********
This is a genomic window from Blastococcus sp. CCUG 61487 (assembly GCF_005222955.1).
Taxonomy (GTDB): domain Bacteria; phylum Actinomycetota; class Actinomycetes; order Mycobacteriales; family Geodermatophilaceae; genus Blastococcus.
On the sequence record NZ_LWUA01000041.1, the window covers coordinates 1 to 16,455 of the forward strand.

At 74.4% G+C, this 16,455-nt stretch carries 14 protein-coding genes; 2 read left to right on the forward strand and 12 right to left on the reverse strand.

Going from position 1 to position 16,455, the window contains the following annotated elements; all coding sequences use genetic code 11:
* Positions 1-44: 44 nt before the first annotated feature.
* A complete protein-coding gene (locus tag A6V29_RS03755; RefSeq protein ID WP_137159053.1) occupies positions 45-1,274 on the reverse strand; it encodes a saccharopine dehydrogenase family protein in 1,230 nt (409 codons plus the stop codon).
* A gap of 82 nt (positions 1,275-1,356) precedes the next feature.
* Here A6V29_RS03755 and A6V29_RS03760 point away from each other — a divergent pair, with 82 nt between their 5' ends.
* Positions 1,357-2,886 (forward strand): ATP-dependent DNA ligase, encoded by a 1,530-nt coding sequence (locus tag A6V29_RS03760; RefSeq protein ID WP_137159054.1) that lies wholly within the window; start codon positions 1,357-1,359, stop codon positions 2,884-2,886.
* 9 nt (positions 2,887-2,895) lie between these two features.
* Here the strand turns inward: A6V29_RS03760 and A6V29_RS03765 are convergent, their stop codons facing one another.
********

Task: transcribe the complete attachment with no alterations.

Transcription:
This is a genomic window from Blastococcus sp. CCUG 61487 (assembly GCF_005222955.1).
Taxonomy (GTDB): domain Bacteria; phylum Actinomycetota; class Actinomycetes; order Mycobacteriales; family Geodermatophilaceae; genus Blastococcus.
On the sequence record NZ_LWUA01000041.1, the window covers coordinates 1 to 16,455 of the forward strand.

At 74.4% G+C, this 16,455-nt stretch carries 14 protein-coding genes; 2 read left to right on the forward strand and 12 right to left on the reverse strand.

Going from position 1 to position 16,455, the window contains the following annotated elements; all coding sequences use genetic code 11:
* Positions 1-44: 44 nt before the first annotated feature.
* A complete protein-coding gene (locus tag A6V29_RS03755; RefSeq protein ID WP_137159053.1) occupies positions 45-1,274 on the reverse strand; it encodes a saccharopine dehydrogenase family protein in 1,230 nt (409 codons plus the stop codon).
* A gap of 82 nt (positions 1,275-1,356) precedes the next feature.
* Here A6V29_RS03755 and A6V29_RS03760 point away from each other — a divergent pair, with 82 nt between their 5' ends.
* Positions 1,357-2,886 (forward strand): ATP-dependent DNA ligase, encoded by a 1,530-nt coding sequence (locus tag A6V29_RS03760; RefSeq protein ID WP_137159054.1) that lies wholly within the window; start codon positions 1,357-1,359, stop codon positions 2,884-2,886.
* 9 nt (positions 2,887-2,895) lie between these two features.
* Here the strand turns inward: A6V29_RS03760 and A6V29_RS03765 are convergent, their stop codons facing one another.